- Taking adolescent prescription opioid use in context: risk stratification in early mid-life based on medical and nonmedical use. Pain 2016; 157 (10): 2143-2144
- (139) Risk factors for long-term prescription opioid therapy for chronic non-cancer pain. journal of pain 2016; 17 (4S): S10-S11
- Pain Duration and Resolution following Surgery: An Inception Cohort Study PAIN MEDICINE 2015; 16 (12): 2386-2396
Pain Duration and Resolution following Surgery: An Inception Cohort Study.
2015; 16 (12): 2386-2396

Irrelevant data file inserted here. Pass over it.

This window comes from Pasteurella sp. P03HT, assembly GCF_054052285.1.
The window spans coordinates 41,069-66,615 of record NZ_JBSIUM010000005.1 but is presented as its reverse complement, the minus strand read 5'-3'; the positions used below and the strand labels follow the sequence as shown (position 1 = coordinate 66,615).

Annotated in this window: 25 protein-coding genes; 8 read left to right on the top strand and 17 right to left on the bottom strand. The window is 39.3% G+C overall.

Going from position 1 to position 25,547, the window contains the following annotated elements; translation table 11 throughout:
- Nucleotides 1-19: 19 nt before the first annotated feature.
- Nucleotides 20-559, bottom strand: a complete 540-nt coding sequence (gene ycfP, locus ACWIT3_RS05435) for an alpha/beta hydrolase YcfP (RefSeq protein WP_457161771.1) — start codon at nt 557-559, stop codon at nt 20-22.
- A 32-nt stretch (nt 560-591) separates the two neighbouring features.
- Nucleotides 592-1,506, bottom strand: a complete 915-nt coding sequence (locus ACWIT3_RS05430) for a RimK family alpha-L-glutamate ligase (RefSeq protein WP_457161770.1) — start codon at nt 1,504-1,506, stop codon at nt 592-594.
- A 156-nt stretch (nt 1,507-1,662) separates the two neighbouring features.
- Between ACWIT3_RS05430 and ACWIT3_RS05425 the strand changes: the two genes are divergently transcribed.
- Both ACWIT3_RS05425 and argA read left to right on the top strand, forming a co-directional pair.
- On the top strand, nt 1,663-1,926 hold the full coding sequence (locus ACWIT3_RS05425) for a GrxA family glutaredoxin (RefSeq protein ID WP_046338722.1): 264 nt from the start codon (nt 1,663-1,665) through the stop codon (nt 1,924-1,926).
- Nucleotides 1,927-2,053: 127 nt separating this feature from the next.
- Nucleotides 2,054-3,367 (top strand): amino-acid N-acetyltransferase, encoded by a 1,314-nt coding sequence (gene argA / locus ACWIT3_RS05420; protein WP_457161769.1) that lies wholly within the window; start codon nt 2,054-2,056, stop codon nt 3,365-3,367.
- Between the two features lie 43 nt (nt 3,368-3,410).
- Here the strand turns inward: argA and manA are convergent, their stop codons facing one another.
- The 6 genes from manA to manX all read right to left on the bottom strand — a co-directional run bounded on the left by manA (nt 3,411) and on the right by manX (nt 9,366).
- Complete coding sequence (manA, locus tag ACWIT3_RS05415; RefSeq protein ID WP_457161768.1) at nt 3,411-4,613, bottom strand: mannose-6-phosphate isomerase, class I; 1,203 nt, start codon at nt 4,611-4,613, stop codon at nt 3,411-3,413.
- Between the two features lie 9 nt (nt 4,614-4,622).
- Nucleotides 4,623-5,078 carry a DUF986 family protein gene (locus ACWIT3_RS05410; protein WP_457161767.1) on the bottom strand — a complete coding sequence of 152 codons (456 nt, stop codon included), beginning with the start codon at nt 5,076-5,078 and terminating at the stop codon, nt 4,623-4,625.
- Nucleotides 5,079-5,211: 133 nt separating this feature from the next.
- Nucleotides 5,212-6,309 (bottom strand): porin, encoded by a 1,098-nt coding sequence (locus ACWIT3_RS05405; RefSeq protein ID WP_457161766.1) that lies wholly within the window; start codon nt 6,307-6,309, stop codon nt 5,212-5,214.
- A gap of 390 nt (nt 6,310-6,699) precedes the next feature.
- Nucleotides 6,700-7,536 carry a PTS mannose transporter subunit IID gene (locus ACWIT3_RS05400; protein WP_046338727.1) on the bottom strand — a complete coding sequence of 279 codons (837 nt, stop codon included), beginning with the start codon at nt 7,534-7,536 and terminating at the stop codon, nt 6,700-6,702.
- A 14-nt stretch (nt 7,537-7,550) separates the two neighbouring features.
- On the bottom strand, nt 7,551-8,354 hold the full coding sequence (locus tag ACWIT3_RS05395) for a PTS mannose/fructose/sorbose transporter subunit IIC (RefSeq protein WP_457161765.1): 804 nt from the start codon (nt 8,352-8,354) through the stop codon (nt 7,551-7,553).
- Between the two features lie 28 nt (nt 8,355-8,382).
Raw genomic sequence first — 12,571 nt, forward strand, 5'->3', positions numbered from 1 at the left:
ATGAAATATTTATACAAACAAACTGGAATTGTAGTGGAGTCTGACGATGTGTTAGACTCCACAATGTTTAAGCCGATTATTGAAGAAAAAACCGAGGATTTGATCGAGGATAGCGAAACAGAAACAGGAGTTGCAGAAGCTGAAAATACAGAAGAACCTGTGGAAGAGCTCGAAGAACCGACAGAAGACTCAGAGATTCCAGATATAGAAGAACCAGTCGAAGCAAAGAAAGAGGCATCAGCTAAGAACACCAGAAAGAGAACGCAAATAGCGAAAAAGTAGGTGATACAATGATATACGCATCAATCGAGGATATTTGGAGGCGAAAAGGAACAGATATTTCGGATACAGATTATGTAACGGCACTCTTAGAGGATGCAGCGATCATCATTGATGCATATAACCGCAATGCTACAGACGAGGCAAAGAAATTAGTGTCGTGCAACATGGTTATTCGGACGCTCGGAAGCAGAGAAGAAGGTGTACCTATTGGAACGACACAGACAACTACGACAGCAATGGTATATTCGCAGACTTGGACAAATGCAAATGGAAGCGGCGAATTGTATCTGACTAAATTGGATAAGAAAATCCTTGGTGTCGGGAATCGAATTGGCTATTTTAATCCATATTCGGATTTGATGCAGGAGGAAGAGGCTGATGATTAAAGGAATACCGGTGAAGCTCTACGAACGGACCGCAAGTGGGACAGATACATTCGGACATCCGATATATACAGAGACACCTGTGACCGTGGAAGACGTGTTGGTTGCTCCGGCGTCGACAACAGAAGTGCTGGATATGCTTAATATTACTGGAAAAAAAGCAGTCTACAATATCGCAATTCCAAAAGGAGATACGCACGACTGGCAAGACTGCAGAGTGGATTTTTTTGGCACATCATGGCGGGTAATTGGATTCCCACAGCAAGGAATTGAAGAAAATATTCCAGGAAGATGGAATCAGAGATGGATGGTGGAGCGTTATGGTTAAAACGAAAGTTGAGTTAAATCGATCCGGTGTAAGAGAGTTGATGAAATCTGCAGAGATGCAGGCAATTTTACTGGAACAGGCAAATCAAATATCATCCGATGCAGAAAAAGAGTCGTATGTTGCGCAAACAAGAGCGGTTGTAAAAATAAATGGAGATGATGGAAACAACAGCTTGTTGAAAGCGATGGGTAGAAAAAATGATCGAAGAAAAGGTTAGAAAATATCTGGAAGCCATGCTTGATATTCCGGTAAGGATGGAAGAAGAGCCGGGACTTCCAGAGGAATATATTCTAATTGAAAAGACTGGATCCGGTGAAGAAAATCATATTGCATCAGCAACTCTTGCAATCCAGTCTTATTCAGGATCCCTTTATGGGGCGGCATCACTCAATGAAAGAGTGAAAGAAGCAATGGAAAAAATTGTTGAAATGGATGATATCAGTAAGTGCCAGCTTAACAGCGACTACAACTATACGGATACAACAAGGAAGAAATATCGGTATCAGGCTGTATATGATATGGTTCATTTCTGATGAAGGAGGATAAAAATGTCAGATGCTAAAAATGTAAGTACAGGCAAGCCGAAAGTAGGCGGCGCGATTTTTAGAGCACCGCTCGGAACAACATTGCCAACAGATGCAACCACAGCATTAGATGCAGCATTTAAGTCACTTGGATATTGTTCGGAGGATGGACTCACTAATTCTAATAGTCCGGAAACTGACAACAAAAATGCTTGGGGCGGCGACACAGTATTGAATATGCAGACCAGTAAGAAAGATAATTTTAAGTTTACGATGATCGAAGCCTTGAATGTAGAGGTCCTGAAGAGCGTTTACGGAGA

Preoperative determinants of pain duration following surgery are poorly understood. We identified preoperative predictors of prolonged pain after surgery in a mixed surgical cohort.We conducted a prospective longitudinal study of patients undergoing mastectomy, lumpectomy, thoracotomy, total knee replacement, or total hip replacement. We measured preoperative psychological distress and substance use, and then measured pain and opioid use after surgery until patients reported the cessation of both opioid consumption and pain. The primary endpoint was time to opioid cessation, and those results have been previously reported. Here, we report preoperative determinants of time to pain resolution following surgery in Cox proportional hazards regression.Between January 2007 and April 2009, we enrolled 107 of 134 consecutively approached patients undergoing the aforementioned surgical procedures. In the final multivariate model, preoperative self-perceived risk of addiction predicted more prolonged pain. Unexpectedly, anxiety sensitivity predicted more rapid pain resolution after surgery. Each one-point increase (on a four point scale) of self-perceived risk of addiction was associated with a 38% (95% CI 3-61) reduction in the rate of pain resolution (P = 0.04). Furthermore, higher anxiety sensitivity was associated with an 89% (95% CI 23-190) increased rate of pain resolution (P = 0.004).Greater preoperative self-perceived risk of addiction, and lower anxiety sensitivity predicted a slower rate of pain resolution following surgery. Each of these factors was a better predictor of pain duration than preoperative depressive symptoms, post-traumatic stress disorder symptoms, past substance use, fear of pain, gender, age, preoperative pain, or preoperative opioid use.